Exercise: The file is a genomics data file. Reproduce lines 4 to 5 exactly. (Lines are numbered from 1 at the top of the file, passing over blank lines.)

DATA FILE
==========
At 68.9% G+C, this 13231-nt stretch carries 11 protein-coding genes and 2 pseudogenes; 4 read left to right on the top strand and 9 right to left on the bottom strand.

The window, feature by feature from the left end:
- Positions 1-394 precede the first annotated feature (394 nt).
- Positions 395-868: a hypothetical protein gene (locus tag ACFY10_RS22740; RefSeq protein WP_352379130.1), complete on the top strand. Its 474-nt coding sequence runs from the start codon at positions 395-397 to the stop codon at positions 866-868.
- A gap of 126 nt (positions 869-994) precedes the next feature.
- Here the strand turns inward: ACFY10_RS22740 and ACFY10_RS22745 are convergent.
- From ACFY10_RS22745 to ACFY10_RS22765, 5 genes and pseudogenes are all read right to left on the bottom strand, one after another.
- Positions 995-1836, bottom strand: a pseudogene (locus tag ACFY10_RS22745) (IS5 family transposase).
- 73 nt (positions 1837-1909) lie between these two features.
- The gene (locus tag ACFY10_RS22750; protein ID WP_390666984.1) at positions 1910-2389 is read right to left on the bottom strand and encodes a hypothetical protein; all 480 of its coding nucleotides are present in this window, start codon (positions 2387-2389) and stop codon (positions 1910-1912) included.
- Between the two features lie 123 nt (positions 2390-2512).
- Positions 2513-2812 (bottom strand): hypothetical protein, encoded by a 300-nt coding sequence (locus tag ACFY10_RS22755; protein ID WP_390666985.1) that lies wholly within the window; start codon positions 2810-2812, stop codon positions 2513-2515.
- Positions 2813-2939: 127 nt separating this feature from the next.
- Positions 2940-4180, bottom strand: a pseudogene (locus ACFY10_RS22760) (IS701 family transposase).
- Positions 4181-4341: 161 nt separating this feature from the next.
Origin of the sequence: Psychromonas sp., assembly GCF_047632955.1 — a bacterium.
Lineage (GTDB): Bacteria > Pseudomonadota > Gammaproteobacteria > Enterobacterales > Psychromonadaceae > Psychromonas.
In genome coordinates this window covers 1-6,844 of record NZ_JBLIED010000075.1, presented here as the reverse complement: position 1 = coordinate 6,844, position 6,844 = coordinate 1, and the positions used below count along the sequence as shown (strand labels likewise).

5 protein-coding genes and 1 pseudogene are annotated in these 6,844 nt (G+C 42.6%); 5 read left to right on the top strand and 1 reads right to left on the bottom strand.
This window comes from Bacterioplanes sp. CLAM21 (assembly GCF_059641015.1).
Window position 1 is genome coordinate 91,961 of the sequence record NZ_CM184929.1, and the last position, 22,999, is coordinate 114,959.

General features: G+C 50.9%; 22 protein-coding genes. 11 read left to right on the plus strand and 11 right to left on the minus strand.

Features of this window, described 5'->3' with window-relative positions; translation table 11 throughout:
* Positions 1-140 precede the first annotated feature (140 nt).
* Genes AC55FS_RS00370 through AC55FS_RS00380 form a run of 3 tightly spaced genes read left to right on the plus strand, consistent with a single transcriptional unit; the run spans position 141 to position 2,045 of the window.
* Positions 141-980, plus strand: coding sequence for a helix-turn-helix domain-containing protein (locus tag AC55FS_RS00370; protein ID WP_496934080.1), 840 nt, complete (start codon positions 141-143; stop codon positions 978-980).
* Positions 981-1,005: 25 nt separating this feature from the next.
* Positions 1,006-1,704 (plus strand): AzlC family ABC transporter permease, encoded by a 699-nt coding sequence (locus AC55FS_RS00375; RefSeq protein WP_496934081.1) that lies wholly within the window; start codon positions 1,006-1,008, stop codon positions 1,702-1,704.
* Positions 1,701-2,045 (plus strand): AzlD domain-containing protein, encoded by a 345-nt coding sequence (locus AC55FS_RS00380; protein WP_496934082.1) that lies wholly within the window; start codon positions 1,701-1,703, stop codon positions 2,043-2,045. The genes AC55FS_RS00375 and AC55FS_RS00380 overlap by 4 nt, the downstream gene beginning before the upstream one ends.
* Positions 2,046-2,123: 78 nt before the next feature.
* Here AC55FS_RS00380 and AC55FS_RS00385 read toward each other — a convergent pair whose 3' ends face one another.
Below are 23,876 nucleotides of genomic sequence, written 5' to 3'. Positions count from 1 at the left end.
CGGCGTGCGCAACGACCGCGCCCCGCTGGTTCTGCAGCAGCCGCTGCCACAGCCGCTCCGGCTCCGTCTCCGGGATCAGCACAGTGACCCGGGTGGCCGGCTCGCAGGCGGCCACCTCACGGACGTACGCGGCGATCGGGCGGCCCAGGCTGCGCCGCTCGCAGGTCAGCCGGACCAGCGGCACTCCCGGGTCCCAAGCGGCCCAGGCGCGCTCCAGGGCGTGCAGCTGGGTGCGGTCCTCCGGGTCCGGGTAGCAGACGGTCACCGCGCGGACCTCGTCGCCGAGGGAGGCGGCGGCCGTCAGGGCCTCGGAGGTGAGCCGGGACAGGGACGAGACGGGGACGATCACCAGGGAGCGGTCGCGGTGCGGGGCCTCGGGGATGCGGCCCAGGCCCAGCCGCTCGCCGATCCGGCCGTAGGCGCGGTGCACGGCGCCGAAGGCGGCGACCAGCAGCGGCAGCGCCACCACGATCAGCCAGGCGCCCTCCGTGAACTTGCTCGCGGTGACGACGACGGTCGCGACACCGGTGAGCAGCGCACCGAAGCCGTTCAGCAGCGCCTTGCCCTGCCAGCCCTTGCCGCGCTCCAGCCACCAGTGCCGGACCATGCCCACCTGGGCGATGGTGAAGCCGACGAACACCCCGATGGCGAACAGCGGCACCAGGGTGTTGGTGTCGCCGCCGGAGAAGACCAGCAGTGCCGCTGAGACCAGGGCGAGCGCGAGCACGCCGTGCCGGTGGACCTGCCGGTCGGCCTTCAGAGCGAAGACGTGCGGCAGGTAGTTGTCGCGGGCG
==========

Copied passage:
- Positions 395-868: a hypothetical protein gene (locus tag ACFY10_RS22740; RefSeq protein WP_352379130.1), complete on the top strand. Its 474-nt coding sequence runs from the start codon at positions 395-397 to the stop codon at positions 866-868.
- A gap of 126 nt (positions 869-994) precedes the next feature.